My uncle goes directly to the TV after inhaling his dinner, searches for the channel broadcasting horse races, and starts watching. He has a bet on one of the horses. His shouts and the annoying voice of the commentator accompany my aunt, my cousin, and me for the rest of our dinner: Come on! Run! Move your ass! My cousin laughs at the word “ass”. My aunt, tired of his husband’s gambling, warns my uncle to watch his language as he busily waves her complaints away. The phrase “move your ass” is now stuck on the tongue of my cousin, who repeats and laughs at it until my aunt yells at him to shut up. My uncle’s defeated words, No! God damn it! drown our voices. My aunt asks how much money he has lost this time. He wears his jacket instead of answering and leaves the house. After dinner, my aunt allows us to watch a Bruce Willis movie with her. My cousin falls asleep on the carpet before long. I ask my aunt if my mom called today. She’d talk to you if she did, she says, probably busy with the job search. We both watch as Bruce Willis kills a bad guy, barefoot and in his white undershirt. Why did my parents get divorced, auntie? I ask, craving for an answer I can understand. Bruce Willis lights a cigarette. My aunt gives me my mom’s version. Your father didn’t work while your mother worked too hard. He didn’t go to the job interviews your mother found for him. He stayed home and looked after you, but your mother couldn’t stand his irresponsible behaviour. Bruce Willis talks to a police officer through a radio. Didn’t my dad say anything when mom wanted a divorce? Bruce Willis runs into the villain. Of course, he did, it all happened here, in this house, she replies. Bruce Willis doesn’t realize the man is the villain. He came here to talk to your mother, got on his knees, begging her not to break their family apart. He swore he’d find a job and share her burden. She didn’t believe him. Bruce Willis is fighting. Why? I ask. I’m surprised that my father actually fought for us. I don’t know, she probably feared he wouldn’t keep his promises. She was tired of fighting against life all alone. Bruce Willis is bleeding. He looks very dirty and in pain. But she’s alone now too, I say, fighting. While dad has a new wife and a new kid. He works very hard for them. He’s too busy for me now. Bruce Willis finds himself in a bathroom and pulls out glass shards from his bleeding feet. Sometimes life goes in a different direction than any of us can expect or predict, my aunt says. Your mother made her choice, thinking this would be best for you. It was your happiness she was thinking, don’t forget about that for one second. I don’t answer. I can’t say whether this is better for me. All I know is that I miss my mom a lot, and I can’t imagine a life with my dad in the picture. Come on sweetie, time for bed, my aunt says, turning the TV off. I wonder what Bruce Willis will do from now on. Not knowing it makes me sad. My uncle comes home as we get up from the couch. My aunt gestures toward my sleeping cousin, so he goes to his son, lifts him up from the carpet, and carries him to his bedroom. I walk the long corridor on their tails. I’ve never been carried to my bed by my dad as I slept so deeply. I get into my bed by myself, as I always do in this house. My aunt kisses me and whispers, She’ll call tomorrow, don’t worry. She turns off the light as she leaves the room, closing the door. The orange night light, which is always on since my cousin is afraid of the dark, oozes into my tired thoughts. My cousin’s deep breathing accompanies me. I imagine my dad, handsome as always, going down on his knees in front of my mom, and begging. I imagine my mom’s cold and distant face, telling him no. All the while, one-year-old me probably sleeping in this same bedroom, in my cousin’s cradle, only six years ago. I lift my hands toward the ceiling. My arms are too short. Both mom and dad are now out of my reach. My hands fall back to the bed, defeated. She’ll call tomorrow, I whisper to myself. Yippee-Ki-Yay little girl, says Bruce Willis in my dream, smiling.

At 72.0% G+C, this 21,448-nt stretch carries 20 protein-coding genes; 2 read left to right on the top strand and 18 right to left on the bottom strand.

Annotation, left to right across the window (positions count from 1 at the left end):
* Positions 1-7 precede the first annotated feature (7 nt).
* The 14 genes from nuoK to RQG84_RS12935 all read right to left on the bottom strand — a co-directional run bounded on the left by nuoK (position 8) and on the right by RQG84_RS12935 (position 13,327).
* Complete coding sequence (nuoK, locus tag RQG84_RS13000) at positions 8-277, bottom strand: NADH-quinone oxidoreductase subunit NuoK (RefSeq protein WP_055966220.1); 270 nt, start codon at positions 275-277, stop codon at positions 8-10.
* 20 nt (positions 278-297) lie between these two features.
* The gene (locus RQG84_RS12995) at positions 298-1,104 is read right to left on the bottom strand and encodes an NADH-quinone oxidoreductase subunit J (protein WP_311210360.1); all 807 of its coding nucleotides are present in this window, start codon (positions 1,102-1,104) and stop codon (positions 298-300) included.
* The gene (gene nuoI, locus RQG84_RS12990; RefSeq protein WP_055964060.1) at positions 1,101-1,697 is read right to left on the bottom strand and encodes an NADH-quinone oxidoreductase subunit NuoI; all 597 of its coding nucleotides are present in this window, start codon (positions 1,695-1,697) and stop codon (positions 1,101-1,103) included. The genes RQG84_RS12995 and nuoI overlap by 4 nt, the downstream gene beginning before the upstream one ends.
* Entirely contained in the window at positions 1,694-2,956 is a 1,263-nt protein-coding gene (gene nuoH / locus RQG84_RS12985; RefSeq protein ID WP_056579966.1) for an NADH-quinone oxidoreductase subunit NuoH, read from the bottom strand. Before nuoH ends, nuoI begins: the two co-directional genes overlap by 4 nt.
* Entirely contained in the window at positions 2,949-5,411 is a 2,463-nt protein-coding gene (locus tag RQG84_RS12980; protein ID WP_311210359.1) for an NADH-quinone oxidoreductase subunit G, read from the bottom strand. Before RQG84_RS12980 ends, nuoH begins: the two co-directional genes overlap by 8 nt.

*Desiderium: an ardent desire or longing; especially: a feeling of loss or grief for something lost.
Ecem Yucel (she/her) is an Ottawa-based Turkish writer, poet, and PhD candidate at the University of Ottawa. Her writing has recently appeared or is forthcoming in The Evergreen Review, Salamander Magazine, Stanchion, Idle Ink, The Daily Drunk, Kissing Dynamite, Autofocus, and more. Find her at www.ecemyucel.com or on Twitter @TheEcemYucel.